How To Repair A Ball Mark

How To Repair A Ball Mark

 

The USGA has released a great video about repairing ball marks we wanted to share with you.  In the following video, find out why it’s important to fix a ball mark and why doing it incorrectly can do more harm than good.

Taking care of the course is our responsibility to the game.  It’s recommended that all players to fix yours and one other.  See if you fix ball marks like this.

Special thanks to the USGA for producing this video.  Thank you for watching and please leave your comments below.

Source:  USGA

Mike Fay

Mike Fay

PGA Director of Instruction

With over 25 years of teaching experience, it’s easy to see why Mike has become a leader in the world of golf instruction. Everything from cutting edge social networking techniques to having his own podcast, Mike has helped to change the face of teaching golf.  He currently is the Director of Player Performance at the Boyne Golf Academy in Harbor Springs, Michigan.

Email:  mike@mikefaygolf.com

Factors of Controlling Golf Ball Spin

Factors Of Controlling Golf Ball Spin

 

We all watch the pros on TV and think:  How did they get that golf ball to stop so fast?  How about back up? What makes that golf ball spin so much?

Making the ball spin is cool, but using the spin and knowing how to do it to lower your score is very important.

Spin=Control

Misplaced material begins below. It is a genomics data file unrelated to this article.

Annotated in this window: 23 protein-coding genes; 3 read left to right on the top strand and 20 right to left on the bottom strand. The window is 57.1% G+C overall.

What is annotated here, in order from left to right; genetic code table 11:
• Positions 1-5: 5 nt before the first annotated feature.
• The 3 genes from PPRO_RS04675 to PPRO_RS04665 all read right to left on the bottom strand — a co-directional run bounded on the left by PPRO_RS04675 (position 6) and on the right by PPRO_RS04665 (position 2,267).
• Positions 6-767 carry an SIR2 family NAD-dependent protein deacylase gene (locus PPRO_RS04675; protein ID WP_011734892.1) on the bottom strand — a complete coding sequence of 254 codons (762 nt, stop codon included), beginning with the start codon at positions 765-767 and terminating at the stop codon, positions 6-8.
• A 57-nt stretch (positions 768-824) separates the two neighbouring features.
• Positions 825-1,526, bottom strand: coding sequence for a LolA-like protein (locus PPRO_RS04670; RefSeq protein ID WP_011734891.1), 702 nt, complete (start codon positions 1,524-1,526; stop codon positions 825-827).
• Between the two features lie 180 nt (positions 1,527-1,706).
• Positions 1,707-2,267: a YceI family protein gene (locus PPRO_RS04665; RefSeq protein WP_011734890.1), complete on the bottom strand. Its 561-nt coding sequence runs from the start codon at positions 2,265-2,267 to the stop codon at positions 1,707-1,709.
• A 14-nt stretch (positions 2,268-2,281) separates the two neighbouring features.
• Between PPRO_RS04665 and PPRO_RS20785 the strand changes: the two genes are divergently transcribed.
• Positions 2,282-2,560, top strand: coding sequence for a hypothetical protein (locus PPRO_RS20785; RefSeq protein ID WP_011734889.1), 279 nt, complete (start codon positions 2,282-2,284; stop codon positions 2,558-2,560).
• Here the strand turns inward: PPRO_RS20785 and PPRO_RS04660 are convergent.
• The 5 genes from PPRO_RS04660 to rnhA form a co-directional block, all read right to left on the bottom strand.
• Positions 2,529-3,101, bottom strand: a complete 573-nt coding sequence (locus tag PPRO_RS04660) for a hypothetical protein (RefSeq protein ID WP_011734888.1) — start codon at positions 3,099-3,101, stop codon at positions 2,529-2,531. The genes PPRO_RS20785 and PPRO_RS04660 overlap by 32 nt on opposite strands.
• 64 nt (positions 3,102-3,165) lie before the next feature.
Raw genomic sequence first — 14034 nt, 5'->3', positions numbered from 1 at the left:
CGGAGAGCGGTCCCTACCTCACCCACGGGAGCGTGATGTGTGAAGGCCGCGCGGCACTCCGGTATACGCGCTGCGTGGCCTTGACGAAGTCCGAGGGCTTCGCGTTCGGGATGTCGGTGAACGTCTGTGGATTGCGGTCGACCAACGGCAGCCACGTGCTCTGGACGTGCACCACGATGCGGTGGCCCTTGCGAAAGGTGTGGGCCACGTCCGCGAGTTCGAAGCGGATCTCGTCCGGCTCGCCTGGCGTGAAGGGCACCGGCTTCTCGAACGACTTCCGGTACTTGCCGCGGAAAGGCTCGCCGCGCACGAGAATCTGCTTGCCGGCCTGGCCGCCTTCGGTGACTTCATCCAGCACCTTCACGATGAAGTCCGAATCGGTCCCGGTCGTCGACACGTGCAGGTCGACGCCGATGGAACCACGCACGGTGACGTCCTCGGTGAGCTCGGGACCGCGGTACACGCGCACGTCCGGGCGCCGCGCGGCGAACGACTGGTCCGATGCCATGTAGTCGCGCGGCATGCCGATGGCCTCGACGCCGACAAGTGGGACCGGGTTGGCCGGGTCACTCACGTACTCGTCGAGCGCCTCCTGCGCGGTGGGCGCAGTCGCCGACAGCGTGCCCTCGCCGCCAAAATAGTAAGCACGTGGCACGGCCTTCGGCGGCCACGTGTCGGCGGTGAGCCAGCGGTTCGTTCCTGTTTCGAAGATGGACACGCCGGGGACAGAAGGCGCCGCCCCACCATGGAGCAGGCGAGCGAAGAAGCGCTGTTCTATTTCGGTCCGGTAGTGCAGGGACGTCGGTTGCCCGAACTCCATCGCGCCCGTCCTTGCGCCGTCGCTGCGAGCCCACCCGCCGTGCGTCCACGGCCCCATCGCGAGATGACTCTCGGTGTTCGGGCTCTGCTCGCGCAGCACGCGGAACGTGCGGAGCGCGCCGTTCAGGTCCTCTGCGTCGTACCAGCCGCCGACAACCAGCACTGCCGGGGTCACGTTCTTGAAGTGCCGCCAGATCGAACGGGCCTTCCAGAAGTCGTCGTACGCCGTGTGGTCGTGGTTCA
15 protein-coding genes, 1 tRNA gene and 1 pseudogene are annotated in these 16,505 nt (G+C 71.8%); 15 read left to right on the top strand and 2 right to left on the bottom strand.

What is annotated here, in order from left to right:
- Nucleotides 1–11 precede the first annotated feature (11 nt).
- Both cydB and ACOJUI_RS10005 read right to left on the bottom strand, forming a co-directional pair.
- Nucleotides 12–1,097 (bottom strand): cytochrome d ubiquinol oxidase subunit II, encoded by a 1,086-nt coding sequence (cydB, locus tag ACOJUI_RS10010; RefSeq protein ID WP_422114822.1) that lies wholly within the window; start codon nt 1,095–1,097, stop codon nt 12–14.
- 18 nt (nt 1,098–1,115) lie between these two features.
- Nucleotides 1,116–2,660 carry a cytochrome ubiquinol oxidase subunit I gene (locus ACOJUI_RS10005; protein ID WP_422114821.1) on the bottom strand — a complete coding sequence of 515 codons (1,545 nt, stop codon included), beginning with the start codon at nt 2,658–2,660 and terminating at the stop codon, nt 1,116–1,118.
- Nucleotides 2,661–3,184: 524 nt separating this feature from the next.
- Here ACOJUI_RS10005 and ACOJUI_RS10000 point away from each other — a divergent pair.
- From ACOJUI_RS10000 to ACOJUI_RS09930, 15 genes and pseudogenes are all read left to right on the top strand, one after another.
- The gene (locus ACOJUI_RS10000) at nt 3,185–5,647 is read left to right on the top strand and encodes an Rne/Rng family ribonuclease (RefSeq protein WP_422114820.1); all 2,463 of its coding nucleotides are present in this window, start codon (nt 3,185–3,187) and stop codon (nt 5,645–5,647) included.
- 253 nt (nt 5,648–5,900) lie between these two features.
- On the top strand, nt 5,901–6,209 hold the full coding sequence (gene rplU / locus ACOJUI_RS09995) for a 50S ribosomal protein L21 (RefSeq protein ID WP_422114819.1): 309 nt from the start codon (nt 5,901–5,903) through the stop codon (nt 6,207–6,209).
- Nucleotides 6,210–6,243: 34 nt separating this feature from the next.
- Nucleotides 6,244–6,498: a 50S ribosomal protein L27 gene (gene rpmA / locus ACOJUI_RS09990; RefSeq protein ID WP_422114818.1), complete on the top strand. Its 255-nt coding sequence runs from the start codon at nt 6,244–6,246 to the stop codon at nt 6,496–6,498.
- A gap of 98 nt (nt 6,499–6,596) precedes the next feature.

Yes, the more you can control the spin, the more you can control your distance, the closer you hit the ball to the target.

So, what influences spin?  A number of factors but mainly:  FRICTION

Friction?  Yes friction created with club to ball contact. Ever wonder why when you are next to the green in the rough and your ball won’t stop on the green?  This is because grass gets trapped between the clubface and the ball and….less friction….less spin….less stopping power.  This is also the reason why a golf ball spins more off a tighter cut of grass.

Another factor effecting spin is speed.  The more speed you can have around the green, typically the more spin you can create.

So now you know the some factors you need to create spin.  The more spin, the more control.

Here’s a video by NBC Learn and the USGA with high speed video of what ball and club contact actually looks like.  Awesome stuff!

 

 
Mike Fay

Mike Fay

PGA Director of Instruction

With over 25 years of teaching experience, it's easy to see why Mike has become a leader in the world of golf instruction. Everything from cutting edge social networking techniques to having his own podcast, Mike has helped to change the face of teaching golf.  He currently is the Director of Instruction at Walnut Creek Country Club in South Lyon, Michigan.